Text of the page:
Inequalities in health and care: Part 1 - The Diagnosis Problem
In this first article of our new series spotlighting inequalities in the healthcare system, Katie and Arup tell us why diagnoses can sadly be fraught with inaccuracies for ethnic minorities and ask: how can we improve?
Working with the NHS for over a decade, we’re heartened that the nature of inequalities within healthcare settings is receiving closer attention than ever before.
With the COVID-19 outbreak and the Black Lives Matter movement happening in quick succession this year, the disproportionate effect of the pandemic on people from ethnic minorities was thrown into relief. The published data so far tends to focus on the statistics, and understanding the magnitude of the problem is of course important - but it is not all.
In this mini-series, we draw on our experience working with the NHS to take you behind the statistics, and into GP consultation rooms and hospital beds. We cover some of the main causes of health inequality and share some approaches to help tackle them, across: the diagnosis problem, research funding, being believed, and the digital divide.
Part 1 - Isn’t diagnosis scientific?
As scary as it can be, we often find a diagnosis reassuring. It gives a name to our pain or symptoms, and we can understand what the next steps might be as a result. We also tend to be pretty confident in diagnoses: they’re scientific and binary, after all.
However, for people of colour in particular, diagnoses can be fraught with inaccuracies and biases which have been built into our diagnostic tests for years, if not decades. Why?
Out of date research
These inaccuracies are not intentional, but a product of the research of the times, which was often not representative and certainly not as attuned as we are today to the need to consider diversity.
For instance, within thoracic surgery and kidney transplants, some referral guidance suggests that a risk factor of up to 20% is added for black patients. This could mean that black people are considered too risky to operate on, and may therefore be less likely to receive important treatments compared to their white counterparts.
Lack of diversity in education materials and medical image libraries
Dermatology is a field about skin, but unfortunately it's mostly about white skin. Clinicians themselves have spoken about the lack of diversity in their educational materials during training, making it harder to identify skin conditions when they occur on non-white skin. Our content analysis of online health forums revealed heavy demand from people of colour to find dermatologists able to recognize and understand their symptoms.
People of colour also lack something which white people take for granted: the ability to Google your symptoms. Medical image libraries are made up of primarily white images, meaning what is often the first step for us in deciding whether to make a doctor’s appointment is unavailable to them.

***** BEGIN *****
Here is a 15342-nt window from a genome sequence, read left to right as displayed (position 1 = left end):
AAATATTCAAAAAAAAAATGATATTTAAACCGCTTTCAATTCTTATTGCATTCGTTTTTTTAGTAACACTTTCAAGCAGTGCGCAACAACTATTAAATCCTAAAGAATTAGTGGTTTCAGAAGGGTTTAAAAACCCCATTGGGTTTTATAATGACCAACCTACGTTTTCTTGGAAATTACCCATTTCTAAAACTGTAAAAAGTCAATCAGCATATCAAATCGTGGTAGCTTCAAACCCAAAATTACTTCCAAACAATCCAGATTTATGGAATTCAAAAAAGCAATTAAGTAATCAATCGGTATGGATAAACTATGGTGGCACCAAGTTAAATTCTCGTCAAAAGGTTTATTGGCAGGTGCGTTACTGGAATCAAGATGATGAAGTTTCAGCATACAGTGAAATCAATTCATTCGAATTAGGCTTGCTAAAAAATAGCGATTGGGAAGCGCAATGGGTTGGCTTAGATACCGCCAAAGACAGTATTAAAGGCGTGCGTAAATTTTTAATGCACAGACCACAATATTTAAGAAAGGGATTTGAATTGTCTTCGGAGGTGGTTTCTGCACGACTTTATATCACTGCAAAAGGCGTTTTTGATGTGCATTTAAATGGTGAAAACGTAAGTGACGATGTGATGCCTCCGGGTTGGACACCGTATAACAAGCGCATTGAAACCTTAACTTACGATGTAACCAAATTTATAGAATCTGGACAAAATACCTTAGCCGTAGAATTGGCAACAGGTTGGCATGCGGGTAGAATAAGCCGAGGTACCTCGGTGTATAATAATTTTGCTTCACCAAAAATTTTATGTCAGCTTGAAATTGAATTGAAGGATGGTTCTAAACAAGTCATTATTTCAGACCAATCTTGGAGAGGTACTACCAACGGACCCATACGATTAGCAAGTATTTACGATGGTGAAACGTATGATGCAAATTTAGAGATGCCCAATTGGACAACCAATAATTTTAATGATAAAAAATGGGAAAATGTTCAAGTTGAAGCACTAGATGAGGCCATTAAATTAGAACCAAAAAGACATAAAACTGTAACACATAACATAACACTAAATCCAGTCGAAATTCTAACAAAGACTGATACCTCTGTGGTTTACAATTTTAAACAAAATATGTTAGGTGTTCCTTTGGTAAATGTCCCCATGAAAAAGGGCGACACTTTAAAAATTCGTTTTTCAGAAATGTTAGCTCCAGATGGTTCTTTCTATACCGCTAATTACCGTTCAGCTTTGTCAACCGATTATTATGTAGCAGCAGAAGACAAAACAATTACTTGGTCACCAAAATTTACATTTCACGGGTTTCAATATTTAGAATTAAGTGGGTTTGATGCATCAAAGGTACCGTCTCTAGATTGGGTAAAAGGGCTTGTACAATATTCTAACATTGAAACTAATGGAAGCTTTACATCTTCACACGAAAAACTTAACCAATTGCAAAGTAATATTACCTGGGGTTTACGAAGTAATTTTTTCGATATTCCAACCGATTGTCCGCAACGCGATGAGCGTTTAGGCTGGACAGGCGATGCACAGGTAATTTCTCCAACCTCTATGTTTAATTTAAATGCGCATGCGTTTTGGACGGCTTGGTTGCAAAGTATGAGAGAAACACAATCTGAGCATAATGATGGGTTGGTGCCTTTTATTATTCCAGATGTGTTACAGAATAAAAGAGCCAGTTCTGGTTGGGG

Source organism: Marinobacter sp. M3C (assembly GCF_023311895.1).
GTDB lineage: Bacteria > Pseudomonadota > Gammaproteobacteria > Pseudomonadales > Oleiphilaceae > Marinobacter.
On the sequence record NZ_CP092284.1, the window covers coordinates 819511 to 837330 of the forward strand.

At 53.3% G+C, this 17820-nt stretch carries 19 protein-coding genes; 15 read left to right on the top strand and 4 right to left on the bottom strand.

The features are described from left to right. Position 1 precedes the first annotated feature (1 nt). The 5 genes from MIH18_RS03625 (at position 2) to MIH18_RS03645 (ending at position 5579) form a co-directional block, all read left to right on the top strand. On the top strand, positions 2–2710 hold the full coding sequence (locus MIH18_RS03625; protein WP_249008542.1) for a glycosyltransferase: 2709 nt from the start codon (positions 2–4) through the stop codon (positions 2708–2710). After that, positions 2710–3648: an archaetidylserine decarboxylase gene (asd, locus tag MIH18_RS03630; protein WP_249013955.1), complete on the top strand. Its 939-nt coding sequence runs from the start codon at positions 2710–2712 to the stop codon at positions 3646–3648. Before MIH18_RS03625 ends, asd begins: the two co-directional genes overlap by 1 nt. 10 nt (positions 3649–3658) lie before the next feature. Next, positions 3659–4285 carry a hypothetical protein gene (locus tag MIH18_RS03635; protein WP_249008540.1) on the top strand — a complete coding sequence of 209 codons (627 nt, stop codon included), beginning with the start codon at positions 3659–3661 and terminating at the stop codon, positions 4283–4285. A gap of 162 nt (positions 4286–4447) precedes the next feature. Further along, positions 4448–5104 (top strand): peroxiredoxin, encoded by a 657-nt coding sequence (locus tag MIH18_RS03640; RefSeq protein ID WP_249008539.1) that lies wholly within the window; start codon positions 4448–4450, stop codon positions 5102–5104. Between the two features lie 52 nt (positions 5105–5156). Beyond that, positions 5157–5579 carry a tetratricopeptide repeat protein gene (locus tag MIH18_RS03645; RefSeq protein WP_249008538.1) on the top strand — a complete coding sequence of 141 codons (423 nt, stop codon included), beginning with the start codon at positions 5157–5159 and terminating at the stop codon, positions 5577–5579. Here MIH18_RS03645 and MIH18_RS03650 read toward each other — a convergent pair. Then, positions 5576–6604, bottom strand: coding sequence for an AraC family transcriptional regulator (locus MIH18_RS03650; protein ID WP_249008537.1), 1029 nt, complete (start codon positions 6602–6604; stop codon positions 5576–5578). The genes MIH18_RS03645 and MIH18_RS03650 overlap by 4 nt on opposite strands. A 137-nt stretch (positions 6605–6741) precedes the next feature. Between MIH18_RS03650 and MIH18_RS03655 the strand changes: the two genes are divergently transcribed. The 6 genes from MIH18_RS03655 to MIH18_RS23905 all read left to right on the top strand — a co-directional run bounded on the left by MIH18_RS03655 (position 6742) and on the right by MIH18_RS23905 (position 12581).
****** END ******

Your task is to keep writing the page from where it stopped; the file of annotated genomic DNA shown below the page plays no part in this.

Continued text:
Analysis of the Royal College of Physicians of London (RCP) census reveals that just 2% of higher specialty trainees (HSTs) within dermatology are black, compared to 3.5% of the English population. This is truly problematic when you consider that this means just 4 of the 205 HSTs working in England are black, and so a maximum of 4 providers have a black dermatologist on their team.
How can we improve?
Tackling the deep rooted issues outlined above will take time, but as a team of problem solvers at The PSC, we wanted to share suggestions that could help (and in some cases already are) to incrementally move the dial towards a more equal healthcare system.
These are by no means exhaustive, so as always, we’d love to hear your thoughts and experiences in this area too.
1. Providing information to excluded groups. Improving communication with a diverse audience.
We have supported cancer alliances to come up with new approaches for reaching excluded groups, and are supporting several important pieces of national digital infrastructure to become more capable of communicating to a diverse audience. We do this through relentless user testing with patients about ‘what makes sense’, and use digital tools to make sure that the delivery of information is both timely and via the channels which the user prefers.
2. Communicating with practitioners. Now is the time to make anti-bias awareness and training fundamental to your organisational transformation strategy.
There are lots of ways in which micro-behaviours need to change. The actions are easy, but the habits are hard to establish. Active mentoring (a process that The PSC has effectively used in myriad clinical settings with over 2000 staff) can mitigate clinical practitioner unconscious bias and therefore improve the health and care experience that patients from ethnic minorities in the UK can face.
3. Smarter tools. Technology is as good as the people designing it.
As discussed in our recent podcast, diagnostics is one rapidly growing area for the adoption of AI. In the best case scenario, this could lead to the creation of diagnostic tools with the most diverse samples possible, and as a result, more accurate diagnoses for people of colour.
The risk here is that the algorithms themselves inherit the biases that already exist, and only consolidate the problem. In using AI for this purpose, it will be crucial to prioritise diverse samples over longitudinal ones (where out-of-date data and ways of thinking might marr outcomes), as well as to ensure diversity in the trials and ongoing governance structures of these products.
We hope you found this useful, and we’ll be back with the next article in our mini-series, looking at the barrier of healthcare funding in tackling health and care inequality.
Authors: Katie Burns and Arup Nath
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